My suggestion for a program is to find one that is close to your house and where the clinicals will also be close. Commuting an hour each way adds a lot of wasted time to your day. The differences in these programs aren't enough to make up for an extra 10 hours in the car, each week. Every moment will be precious. You want to FINISH the program, not just find one that other people recommend. (And, students who suggest their school don't have a point of reference--they have no idea what other nursing programs are like, so don't pick XYZ Nursing School because a graduate of that program raved about it).
The schools I'm familiar with get tons of calls each day. Go to their websites, get the information, compare the programs, find out how to apply and what requirements you need for admission. Most all the information is on the web-sites and most have some informational sessions for perspective students. Learn when and where and attend it. (A friend is the director of a nursing school and she hears complaints that perspective students "can't find a babysitter" or, "don't have a ride" so therefore can't attend the info session... she wonders, "if they can't make it here for a two-hour, important pre-application session, how will they ever attend school?!?!") Don't expect someone to spend a half hour on the phone with you answering the same questions every applicant has--get that info from the website, from the catalog (they'll mail you one, just leave your name and address in a voice message or request through their website) or from attending an informational session.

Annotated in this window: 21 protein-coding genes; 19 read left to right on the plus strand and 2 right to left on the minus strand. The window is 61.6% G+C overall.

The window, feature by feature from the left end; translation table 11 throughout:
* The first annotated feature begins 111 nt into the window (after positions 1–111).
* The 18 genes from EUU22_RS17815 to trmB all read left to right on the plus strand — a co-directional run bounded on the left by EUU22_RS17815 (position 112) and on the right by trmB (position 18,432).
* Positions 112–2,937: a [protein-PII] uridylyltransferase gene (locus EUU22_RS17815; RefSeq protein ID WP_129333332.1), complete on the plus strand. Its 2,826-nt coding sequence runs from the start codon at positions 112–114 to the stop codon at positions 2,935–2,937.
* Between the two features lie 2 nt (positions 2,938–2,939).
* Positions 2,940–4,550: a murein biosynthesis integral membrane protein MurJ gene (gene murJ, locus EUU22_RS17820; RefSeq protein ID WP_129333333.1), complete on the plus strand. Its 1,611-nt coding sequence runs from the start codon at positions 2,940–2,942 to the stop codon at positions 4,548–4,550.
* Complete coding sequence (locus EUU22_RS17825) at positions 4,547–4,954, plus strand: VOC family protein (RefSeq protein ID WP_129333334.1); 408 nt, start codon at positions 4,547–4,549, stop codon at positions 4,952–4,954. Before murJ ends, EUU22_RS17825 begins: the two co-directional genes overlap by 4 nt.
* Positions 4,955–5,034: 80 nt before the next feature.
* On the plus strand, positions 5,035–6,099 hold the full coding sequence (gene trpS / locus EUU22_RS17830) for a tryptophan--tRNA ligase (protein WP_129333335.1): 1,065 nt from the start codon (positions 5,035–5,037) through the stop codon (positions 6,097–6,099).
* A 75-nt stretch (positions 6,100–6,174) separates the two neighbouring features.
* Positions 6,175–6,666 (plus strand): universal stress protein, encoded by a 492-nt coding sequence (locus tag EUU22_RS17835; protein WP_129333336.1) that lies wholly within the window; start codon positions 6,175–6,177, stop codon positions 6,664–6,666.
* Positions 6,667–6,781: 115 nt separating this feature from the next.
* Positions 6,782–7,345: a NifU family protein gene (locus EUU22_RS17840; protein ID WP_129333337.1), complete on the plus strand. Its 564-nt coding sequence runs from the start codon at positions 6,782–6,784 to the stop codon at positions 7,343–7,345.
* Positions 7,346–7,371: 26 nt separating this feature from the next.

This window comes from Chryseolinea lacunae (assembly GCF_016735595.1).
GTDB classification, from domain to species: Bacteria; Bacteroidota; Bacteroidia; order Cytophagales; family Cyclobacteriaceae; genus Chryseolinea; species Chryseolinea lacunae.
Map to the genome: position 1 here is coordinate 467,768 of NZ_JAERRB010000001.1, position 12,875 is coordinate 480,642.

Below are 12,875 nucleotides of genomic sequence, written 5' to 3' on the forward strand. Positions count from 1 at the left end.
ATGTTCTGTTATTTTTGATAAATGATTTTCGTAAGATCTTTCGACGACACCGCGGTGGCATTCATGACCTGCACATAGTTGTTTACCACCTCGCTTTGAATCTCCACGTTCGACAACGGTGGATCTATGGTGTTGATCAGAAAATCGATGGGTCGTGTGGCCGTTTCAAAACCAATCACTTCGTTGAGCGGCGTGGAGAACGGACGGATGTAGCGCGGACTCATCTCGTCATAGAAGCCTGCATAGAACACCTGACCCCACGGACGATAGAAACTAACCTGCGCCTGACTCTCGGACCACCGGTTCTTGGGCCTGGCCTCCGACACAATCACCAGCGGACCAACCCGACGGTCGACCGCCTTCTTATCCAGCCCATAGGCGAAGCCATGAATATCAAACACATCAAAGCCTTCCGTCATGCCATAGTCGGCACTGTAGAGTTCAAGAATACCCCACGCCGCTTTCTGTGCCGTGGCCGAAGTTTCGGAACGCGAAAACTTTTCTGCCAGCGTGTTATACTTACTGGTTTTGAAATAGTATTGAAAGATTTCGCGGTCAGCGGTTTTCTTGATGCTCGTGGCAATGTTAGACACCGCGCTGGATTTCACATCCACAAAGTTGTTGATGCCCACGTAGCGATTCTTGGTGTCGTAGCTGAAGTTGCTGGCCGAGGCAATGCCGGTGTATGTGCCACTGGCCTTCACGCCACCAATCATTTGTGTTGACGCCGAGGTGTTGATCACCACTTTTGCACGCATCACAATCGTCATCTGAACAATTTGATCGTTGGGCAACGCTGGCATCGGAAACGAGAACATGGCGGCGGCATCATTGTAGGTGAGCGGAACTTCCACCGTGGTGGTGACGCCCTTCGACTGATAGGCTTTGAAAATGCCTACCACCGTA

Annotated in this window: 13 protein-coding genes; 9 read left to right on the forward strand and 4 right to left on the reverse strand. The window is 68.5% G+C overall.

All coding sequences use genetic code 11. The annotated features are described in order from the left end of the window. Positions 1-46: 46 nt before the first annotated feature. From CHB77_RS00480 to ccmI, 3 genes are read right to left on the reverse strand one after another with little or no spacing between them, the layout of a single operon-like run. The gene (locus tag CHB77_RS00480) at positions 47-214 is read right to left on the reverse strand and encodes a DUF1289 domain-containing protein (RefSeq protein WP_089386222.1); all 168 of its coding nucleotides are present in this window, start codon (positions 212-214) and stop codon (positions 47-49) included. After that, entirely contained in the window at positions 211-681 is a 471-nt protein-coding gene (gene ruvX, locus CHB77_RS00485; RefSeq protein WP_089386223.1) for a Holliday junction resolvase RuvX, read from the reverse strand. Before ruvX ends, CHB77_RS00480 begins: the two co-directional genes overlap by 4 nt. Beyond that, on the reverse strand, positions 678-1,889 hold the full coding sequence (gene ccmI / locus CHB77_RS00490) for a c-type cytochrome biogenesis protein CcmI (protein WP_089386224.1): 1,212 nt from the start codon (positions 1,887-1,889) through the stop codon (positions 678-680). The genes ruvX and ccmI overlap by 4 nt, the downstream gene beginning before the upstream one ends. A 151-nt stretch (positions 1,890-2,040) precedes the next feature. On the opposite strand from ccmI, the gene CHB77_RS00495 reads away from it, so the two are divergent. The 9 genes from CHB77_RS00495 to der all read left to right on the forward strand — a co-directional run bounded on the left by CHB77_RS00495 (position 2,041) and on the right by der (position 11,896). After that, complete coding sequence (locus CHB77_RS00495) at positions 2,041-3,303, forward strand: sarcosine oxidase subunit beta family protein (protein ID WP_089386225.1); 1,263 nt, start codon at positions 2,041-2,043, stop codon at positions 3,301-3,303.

Best of luck to you.
- Feb 29, '12 by alexis52I am currently in the CCAC South program. Go see a couselor. You want to take all of your sciences before you start the actual nursing classes. It will increase your chances of being more successful in the program. I did it, and I work full time. If I had to throw the science classes on top of it all, I dont know if I would have even passed the first semester. I would avoid going to a hospital nursing school. They are very expensive. South is priced well and they are the hardest. But they also have the highest pass rate on the state boards.